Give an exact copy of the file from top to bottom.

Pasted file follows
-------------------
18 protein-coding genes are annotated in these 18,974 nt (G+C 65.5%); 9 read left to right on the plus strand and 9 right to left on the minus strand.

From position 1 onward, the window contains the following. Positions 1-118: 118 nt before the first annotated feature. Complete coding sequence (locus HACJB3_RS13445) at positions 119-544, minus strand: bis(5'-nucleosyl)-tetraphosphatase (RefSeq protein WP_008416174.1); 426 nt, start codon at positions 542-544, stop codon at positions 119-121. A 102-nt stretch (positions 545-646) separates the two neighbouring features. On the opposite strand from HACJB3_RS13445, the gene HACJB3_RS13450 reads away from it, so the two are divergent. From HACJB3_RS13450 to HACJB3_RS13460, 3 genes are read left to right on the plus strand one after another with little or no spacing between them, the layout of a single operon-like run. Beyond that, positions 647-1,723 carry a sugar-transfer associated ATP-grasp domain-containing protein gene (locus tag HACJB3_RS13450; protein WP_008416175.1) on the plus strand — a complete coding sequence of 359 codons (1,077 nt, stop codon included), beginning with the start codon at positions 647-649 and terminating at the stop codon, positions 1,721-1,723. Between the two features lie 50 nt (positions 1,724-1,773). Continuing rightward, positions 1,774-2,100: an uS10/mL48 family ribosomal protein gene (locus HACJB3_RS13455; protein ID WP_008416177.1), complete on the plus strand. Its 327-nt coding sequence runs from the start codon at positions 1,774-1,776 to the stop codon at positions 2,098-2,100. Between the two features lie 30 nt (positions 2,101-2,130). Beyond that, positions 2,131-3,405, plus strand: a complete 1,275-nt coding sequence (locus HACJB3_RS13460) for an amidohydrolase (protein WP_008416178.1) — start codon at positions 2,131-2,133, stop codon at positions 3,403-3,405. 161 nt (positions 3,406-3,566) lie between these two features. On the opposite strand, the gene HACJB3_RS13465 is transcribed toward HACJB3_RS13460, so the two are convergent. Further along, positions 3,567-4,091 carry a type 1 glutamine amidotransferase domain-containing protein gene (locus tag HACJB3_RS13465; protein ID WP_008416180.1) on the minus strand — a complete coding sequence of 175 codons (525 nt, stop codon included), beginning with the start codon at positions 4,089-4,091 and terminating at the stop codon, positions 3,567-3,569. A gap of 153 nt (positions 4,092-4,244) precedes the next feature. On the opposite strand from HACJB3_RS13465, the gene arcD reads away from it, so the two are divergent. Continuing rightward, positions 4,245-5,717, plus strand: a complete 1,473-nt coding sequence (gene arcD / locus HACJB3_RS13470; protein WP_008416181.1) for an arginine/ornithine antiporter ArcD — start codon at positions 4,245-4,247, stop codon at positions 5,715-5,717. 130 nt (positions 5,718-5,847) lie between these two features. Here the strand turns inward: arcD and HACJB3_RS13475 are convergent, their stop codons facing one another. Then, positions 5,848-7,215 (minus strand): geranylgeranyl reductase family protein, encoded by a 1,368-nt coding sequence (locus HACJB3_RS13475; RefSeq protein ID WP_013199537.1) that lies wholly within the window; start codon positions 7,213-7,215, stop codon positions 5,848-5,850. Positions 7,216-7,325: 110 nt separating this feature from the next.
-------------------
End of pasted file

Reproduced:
18 protein-coding genes are annotated in these 18,974 nt (G+C 65.5%); 9 read left to right on the plus strand and 9 right to left on the minus strand.

From position 1 onward, the window contains the following. Positions 1-118: 118 nt before the first annotated feature. Complete coding sequence (locus HACJB3_RS13445) at positions 119-544, minus strand: bis(5'-nucleosyl)-tetraphosphatase (RefSeq protein WP_008416174.1); 426 nt, start codon at positions 542-544, stop codon at positions 119-121. A 102-nt stretch (positions 545-646) separates the two neighbouring features. On the opposite strand from HACJB3_RS13445, the gene HACJB3_RS13450 reads away from it, so the two are divergent. From HACJB3_RS13450 to HACJB3_RS13460, 3 genes are read left to right on the plus strand one after another with little or no spacing between them, the layout of a single operon-like run. Beyond that, positions 647-1,723 carry a sugar-transfer associated ATP-grasp domain-containing protein gene (locus tag HACJB3_RS13450; protein WP_008416175.1) on the plus strand — a complete coding sequence of 359 codons (1,077 nt, stop codon included), beginning with the start codon at positions 647-649 and terminating at the stop codon, positions 1,721-1,723. Between the two features lie 50 nt (positions 1,724-1,773). Continuing rightward, positions 1,774-2,100: an uS10/mL48 family ribosomal protein gene (locus HACJB3_RS13455; protein ID WP_008416177.1), complete on the plus strand. Its 327-nt coding sequence runs from the start codon at positions 1,774-1,776 to the stop codon at positions 2,098-2,100. Between the two features lie 30 nt (positions 2,101-2,130). Beyond that, positions 2,131-3,405, plus strand: a complete 1,275-nt coding sequence (locus HACJB3_RS13460) for an amidohydrolase (protein WP_008416178.1) — start codon at positions 2,131-2,133, stop codon at positions 3,403-3,405. 161 nt (positions 3,406-3,566) lie between these two features. On the opposite strand, the gene HACJB3_RS13465 is transcribed toward HACJB3_RS13460, so the two are convergent. Further along, positions 3,567-4,091 carry a type 1 glutamine amidotransferase domain-containing protein gene (locus tag HACJB3_RS13465; protein ID WP_008416180.1) on the minus strand — a complete coding sequence of 175 codons (525 nt, stop codon included), beginning with the start codon at positions 4,089-4,091 and terminating at the stop codon, positions 3,567-3,569. A gap of 153 nt (positions 4,092-4,244) precedes the next feature. On the opposite strand from HACJB3_RS13465, the gene arcD reads away from it, so the two are divergent. Continuing rightward, positions 4,245-5,717, plus strand: a complete 1,473-nt coding sequence (gene arcD / locus HACJB3_RS13470; protein WP_008416181.1) for an arginine/ornithine antiporter ArcD — start codon at positions 4,245-4,247, stop codon at positions 5,715-5,717. 130 nt (positions 5,718-5,847) lie between these two features. Here the strand turns inward: arcD and HACJB3_RS13475 are convergent, their stop codons facing one another. Then, positions 5,848-7,215 (minus strand): geranylgeranyl reductase family protein, encoded by a 1,368-nt coding sequence (locus HACJB3_RS13475; RefSeq protein ID WP_013199537.1) that lies wholly within the window; start codon positions 7,213-7,215, stop codon positions 5,848-5,850. Positions 7,216-7,325: 110 nt separating this feature from the next.